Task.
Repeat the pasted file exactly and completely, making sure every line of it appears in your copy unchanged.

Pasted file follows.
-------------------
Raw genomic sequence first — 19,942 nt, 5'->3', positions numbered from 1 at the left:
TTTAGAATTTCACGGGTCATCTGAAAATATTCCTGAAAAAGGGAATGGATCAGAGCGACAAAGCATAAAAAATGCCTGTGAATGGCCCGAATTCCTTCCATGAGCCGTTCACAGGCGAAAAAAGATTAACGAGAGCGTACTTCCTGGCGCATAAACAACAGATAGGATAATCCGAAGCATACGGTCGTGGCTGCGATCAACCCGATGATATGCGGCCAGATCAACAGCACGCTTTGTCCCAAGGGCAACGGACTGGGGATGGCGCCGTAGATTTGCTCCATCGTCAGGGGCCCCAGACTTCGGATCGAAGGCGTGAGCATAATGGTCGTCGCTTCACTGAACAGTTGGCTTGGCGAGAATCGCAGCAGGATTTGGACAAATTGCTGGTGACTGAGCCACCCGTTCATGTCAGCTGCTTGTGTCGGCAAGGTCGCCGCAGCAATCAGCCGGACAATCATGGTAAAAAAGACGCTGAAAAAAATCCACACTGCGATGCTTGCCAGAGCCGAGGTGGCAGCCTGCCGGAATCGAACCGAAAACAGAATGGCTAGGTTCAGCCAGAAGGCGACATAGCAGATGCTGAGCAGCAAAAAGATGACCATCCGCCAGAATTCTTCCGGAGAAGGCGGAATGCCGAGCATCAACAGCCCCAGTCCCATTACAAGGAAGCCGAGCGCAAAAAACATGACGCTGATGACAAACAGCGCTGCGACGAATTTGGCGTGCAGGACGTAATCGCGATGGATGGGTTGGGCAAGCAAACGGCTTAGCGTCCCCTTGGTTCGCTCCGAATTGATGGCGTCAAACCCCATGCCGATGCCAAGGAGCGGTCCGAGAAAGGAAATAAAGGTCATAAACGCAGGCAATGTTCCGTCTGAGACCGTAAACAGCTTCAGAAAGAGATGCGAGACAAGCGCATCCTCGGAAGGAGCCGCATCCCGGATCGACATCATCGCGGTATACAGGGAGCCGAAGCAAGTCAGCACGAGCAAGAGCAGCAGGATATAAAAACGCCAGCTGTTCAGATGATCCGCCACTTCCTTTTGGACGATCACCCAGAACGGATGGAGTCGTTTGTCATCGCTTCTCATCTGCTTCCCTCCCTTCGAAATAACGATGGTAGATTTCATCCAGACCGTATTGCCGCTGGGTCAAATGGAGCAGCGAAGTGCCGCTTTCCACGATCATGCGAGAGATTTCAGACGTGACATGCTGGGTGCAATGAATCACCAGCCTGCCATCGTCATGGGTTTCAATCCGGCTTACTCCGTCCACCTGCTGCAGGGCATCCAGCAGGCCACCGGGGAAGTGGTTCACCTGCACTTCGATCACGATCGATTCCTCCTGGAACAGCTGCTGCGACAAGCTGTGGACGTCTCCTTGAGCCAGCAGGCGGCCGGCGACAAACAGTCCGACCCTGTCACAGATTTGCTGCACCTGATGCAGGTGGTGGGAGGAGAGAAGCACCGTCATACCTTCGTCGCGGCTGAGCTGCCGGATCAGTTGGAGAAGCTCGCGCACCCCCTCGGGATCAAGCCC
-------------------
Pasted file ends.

Raw genomic sequence first — 19,942 nt, 5'->3', positions numbered from 1 at the left:
TTTAGAATTTCACGGGTCATCTGAAAATATTCCTGAAAAAGGGAATGGATCAGAGCGACAAAGCATAAAAAATGCCTGTGAATGGCCCGAATTCCTTCCATGAGCCGTTCACAGGCGAAAAAAGATTAACGAGAGCGTACTTCCTGGCGCATAAACAACAGATAGGATAATCCGAAGCATACGGTCGTGGCTGCGATCAACCCGATGATATGCGGCCAGATCAACAGCACGCTTTGTCCCAAGGGCAACGGACTGGGGATGGCGCCGTAGATTTGCTCCATCGTCAGGGGCCCCAGACTTCGGATCGAAGGCGTGAGCATAATGGTCGTCGCTTCACTGAACAGTTGGCTTGGCGAGAATCGCAGCAGGATTTGGACAAATTGCTGGTGACTGAGCCACCCGTTCATGTCAGCTGCTTGTGTCGGCAAGGTCGCCGCAGCAATCAGCCGGACAATCATGGTAAAAAAGACGCTGAAAAAAATCCACACTGCGATGCTTGCCAGAGCCGAGGTGGCAGCCTGCCGGAATCGAACCGAAAACAGAATGGCTAGGTTCAGCCAGAAGGCGACATAGCAGATGCTGAGCAGCAAAAAGATGACCATCCGCCAGAATTCTTCCGGAGAAGGCGGAATGCCGAGCATCAACAGCCCCAGTCCCATTACAAGGAAGCCGAGCGCAAAAAACATGACGCTGATGACAAACAGCGCTGCGACGAATTTGGCGTGCAGGACGTAATCGCGATGGATGGGTTGGGCAAGCAAACGGCTTAGCGTCCCCTTGGTTCGCTCCGAATTGATGGCGTCAAACCCCATGCCGATGCCAAGGAGCGGTCCGAGAAAGGAAATAAAGGTCATAAACGCAGGCAATGTTCCGTCTGAGACCGTAAACAGCTTCAGAAAGAGATGCGAGACAAGCGCATCCTCGGAAGGAGCCGCATCCCGGATCGACATCATCGCGGTATACAGGGAGCCGAAGCAAGTCAGCACGAGCAAGAGCAGCAGGATATAAAAACGCCAGCTGTTCAGATGATCCGCCACTTCCTTTTGGACGATCACCCAGAACGGATGGAGTCGTTTGTCATCGCTTCTCATCTGCTTCCCTCCCTTCGAAATAACGATGGTAGATTTCATCCAGACCGTATTGCCGCTGGGTCAAATGGAGCAGCGAAGTGCCGCTTTCCACGATCATGCGAGAGATTTCAGACGTGACATGCTGGGTGCAATGAATCACCAGCCTGCCATCGTCATGGGTTTCAATCCGGCTTACTCCGTCCACCTGCTGCAGGGCATCCAGCAGGCCACCGGGGAAGTGGTTCACCTGCACTTCGATCACGATCGATTCCTCCTGGAACAGCTGCTGCGACAAGCTGTGGACGTCTCCTTGAGCCAGCAGGCGGCCGGCGACAAACAGTCCGACCCTGTCACAGATTTGCTGCACCTGATGCAGGTGGTGGGAGGAGAGAAGCACCGTCATACCTTCGTCGCGGCTGAGCTGCCGGATCAGTTGGAGAAGCTCGCGCACCCCCTCGGGATCAAGCCC